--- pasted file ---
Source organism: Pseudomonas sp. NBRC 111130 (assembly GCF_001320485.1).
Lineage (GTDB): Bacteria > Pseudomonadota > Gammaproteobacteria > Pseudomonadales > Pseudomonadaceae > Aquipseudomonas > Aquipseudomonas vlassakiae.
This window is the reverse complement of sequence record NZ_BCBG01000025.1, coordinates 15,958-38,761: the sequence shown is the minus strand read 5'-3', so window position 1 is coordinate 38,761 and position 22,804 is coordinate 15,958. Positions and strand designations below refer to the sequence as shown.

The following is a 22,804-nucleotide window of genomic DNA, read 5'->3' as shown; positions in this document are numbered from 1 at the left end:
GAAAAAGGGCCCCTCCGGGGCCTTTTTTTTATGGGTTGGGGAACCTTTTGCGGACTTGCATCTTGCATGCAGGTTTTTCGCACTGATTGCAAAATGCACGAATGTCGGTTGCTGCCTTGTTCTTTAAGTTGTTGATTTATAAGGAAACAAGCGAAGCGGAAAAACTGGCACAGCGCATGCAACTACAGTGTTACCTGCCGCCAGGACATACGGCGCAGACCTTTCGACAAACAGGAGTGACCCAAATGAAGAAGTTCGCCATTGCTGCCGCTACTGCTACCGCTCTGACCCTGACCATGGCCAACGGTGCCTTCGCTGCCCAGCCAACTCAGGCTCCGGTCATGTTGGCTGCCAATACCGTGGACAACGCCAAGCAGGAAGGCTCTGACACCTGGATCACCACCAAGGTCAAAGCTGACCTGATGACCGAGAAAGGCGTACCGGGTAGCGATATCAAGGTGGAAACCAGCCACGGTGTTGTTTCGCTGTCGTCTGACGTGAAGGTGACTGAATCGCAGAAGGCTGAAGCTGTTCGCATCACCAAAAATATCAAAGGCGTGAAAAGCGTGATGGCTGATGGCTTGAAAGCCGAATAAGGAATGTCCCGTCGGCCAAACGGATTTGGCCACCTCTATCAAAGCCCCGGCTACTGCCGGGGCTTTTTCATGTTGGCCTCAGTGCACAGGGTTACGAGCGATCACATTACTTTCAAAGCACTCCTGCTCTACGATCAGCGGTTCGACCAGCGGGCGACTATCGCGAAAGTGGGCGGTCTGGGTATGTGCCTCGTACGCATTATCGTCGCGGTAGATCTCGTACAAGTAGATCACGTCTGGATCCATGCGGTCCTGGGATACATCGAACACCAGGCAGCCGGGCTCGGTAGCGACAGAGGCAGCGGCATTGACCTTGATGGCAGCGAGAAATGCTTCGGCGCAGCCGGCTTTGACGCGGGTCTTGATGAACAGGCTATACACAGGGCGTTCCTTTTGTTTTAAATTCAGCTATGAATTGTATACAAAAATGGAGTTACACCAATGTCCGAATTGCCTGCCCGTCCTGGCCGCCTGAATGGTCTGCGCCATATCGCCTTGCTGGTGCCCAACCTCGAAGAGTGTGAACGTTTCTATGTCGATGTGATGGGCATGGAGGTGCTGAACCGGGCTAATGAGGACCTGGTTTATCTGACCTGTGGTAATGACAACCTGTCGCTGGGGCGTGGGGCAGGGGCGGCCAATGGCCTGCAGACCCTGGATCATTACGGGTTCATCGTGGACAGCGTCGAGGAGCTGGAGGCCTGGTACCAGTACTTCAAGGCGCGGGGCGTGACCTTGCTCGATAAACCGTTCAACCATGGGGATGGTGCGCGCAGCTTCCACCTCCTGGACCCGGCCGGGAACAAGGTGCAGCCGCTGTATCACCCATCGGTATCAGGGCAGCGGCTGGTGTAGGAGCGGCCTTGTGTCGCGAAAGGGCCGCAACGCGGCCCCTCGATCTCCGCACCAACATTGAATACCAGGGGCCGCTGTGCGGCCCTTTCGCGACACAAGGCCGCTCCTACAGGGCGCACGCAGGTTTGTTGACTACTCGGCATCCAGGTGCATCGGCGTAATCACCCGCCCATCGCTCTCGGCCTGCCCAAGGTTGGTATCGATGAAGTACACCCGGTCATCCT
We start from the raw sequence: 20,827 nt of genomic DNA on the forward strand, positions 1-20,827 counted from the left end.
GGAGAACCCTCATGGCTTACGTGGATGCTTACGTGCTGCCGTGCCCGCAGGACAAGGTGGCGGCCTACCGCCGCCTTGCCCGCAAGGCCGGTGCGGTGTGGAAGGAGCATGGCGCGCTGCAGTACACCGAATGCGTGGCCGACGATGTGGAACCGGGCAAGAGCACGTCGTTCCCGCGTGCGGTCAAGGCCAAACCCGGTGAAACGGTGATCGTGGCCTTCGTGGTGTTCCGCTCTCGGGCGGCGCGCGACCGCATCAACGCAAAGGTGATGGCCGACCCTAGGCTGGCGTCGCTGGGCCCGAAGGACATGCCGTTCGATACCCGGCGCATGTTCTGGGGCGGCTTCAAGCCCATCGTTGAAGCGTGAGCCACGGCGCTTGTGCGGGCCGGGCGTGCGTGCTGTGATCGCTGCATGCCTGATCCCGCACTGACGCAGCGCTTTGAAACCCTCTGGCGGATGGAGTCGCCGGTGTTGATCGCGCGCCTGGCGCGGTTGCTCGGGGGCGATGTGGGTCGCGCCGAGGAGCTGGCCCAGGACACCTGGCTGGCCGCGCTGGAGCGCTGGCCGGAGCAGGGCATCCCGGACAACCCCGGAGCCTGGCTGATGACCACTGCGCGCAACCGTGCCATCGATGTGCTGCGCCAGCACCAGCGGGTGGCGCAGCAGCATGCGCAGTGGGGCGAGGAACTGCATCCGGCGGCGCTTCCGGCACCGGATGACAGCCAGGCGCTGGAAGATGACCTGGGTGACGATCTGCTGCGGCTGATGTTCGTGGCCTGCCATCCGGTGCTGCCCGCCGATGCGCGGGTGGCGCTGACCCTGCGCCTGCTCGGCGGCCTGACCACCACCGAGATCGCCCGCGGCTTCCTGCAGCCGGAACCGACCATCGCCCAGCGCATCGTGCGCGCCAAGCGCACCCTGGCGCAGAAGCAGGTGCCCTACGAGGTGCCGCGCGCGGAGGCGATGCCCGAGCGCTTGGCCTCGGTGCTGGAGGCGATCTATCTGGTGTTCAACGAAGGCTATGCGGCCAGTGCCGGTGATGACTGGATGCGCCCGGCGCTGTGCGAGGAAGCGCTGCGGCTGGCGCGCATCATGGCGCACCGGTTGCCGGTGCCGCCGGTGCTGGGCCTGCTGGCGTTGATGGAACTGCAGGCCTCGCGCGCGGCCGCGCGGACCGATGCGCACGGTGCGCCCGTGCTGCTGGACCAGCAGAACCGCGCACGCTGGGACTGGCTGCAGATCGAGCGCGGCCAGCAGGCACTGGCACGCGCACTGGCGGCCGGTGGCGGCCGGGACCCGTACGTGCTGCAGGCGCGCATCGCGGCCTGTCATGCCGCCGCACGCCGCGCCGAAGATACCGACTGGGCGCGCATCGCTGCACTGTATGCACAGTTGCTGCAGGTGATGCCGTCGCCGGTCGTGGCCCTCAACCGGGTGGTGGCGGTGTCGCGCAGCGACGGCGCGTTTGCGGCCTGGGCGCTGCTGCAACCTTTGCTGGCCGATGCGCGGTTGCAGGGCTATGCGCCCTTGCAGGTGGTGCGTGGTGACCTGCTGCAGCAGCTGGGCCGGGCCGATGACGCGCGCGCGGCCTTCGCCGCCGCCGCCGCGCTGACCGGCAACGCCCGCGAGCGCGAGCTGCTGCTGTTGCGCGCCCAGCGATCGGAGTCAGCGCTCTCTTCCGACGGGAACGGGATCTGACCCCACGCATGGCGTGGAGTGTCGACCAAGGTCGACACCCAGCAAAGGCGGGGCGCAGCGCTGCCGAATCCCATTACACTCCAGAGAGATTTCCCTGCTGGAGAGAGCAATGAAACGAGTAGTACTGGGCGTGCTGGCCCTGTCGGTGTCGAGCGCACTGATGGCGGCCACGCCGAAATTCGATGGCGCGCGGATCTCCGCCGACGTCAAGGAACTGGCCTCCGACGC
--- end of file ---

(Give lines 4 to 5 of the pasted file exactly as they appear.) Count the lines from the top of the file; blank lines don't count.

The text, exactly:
The following is a 22,804-nucleotide window of genomic DNA, read 5'->3' as shown; positions in this document are numbered from 1 at the left end:
GAAAAAGGGCCCCTCCGGGGCCTTTTTTTTATGGGTTGGGGAACCTTTTGCGGACTTGCATCTTGCATGCAGGTTTTTCGCACTGATTGCAAAATGCACGAATGTCGGTTGCTGCCTTGTTCTTTAAGTTGTTGATTTATAAGGAAACAAGCGAAGCGGAAAAACTGGCACAGCGCATGCAACTACAGTGTTACCTGCCGCCAGGACATACGGCGCAGACCTTTCGACAAACAGGAGTGACCCAAATGAAGAAGTTCGCCATTGCTGCCGCTACTGCTACCGCTCTGACCCTGACCATGGCCAACGGTGCCTTCGCTGCCCAGCCAACTCAGGCTCCGGTCATGTTGGCTGCCAATACCGTGGACAACGCCAAGCAGGAAGGCTCTGACACCTGGATCACCACCAAGGTCAAAGCTGACCTGATGACCGAGAAAGGCGTACCGGGTAGCGATATCAAGGTGGAAACCAGCCACGGTGTTGTTTCGCTGTCGTCTGACGTGAAGGTGACTGAATCGCAGAAGGCTGAAGCTGTTCGCATCACCAAAAATATCAAAGGCGTGAAAAGCGTGATGGCTGATGGCTTGAAAGCCGAATAAGGAATGTCCCGTCGGCCAAACGGATTTGGCCACCTCTATCAAAGCCCCGGCTACTGCCGGGGCTTTTTCATGTTGGCCTCAGTGCACAGGGTTACGAGCGATCACATTACTTTCAAAGCACTCCTGCTCTACGATCAGCGGTTCGACCAGCGGGCGACTATCGCGAAAGTGGGCGGTCTGGGTATGTGCCTCGTACGCATTATCGTCGCGGTAGATCTCGTACAAGTAGATCACGTCTGGATCCATGCGGTCCTGGGATACATCGAACACCAGGCAGCCGGGCTCGGTAGCGACAGAGGCAGCGGCATTGACCTTGATGGCAGCGAGAAATGCTTCGGCGCAGCCGGCTTTGACGCGGGTCTTGATGAACAGGCTATACACAGGGCGTTCCTTTTGTTTTAAATTCAGCTATGAATTGTATACAAAAATGGAGTTACACCAATGTCCGAATTGCCTGCCCGTCCTGGCCGCCTGAATGGTCTGCGCCATATCGCCTTGCTGGTGCCCAACCTCGAAGAGTGTGAACGTTTCTATGTCGATGTGATGGGCATGGAGGTGCTGAACCGGGCTAATGAGGACCTGGTTTATCTGACCTGTGGTAATGACAACCTGTCGCTGGGGCGTGGGGCAGGGGCGGCCAATGGCCTGCAGACCCTGGATCATTACGGGTTCATCGTGGACAGCGTCGAGGAGCTGGAGGCCTGGTACCAGTACTTCAAGGCGCGGGGCGTGACCTTGCTCGATAAACCGTTCAACCATGGGGATGGTGCGCGCAGCTTCCACCTCCTGGACCCGGCCGGGAACAAGGTGCAGCCGCTGTATCACCCATCGGTATCAGGGCAGCGGCTGGTGTAGGAGCGGCCTTGTGTCGCGAAAGGGCCGCAACGCGGCCCCTCGATCTCCGCACCAACATTGAATACCAGGGGCCGCTGTGCGGCCCTTTCGCGACACAAGGCCGCTCCTACAGGGCGCACGCAGGTTTGTTGACTACTCGGCATCCAGGTGCATCGGCGTAATCACCCGCCCATCGCTCTCGGCCTGCCCAAGGTTGGTATCGATGAAGTACACCCGGTCATCCT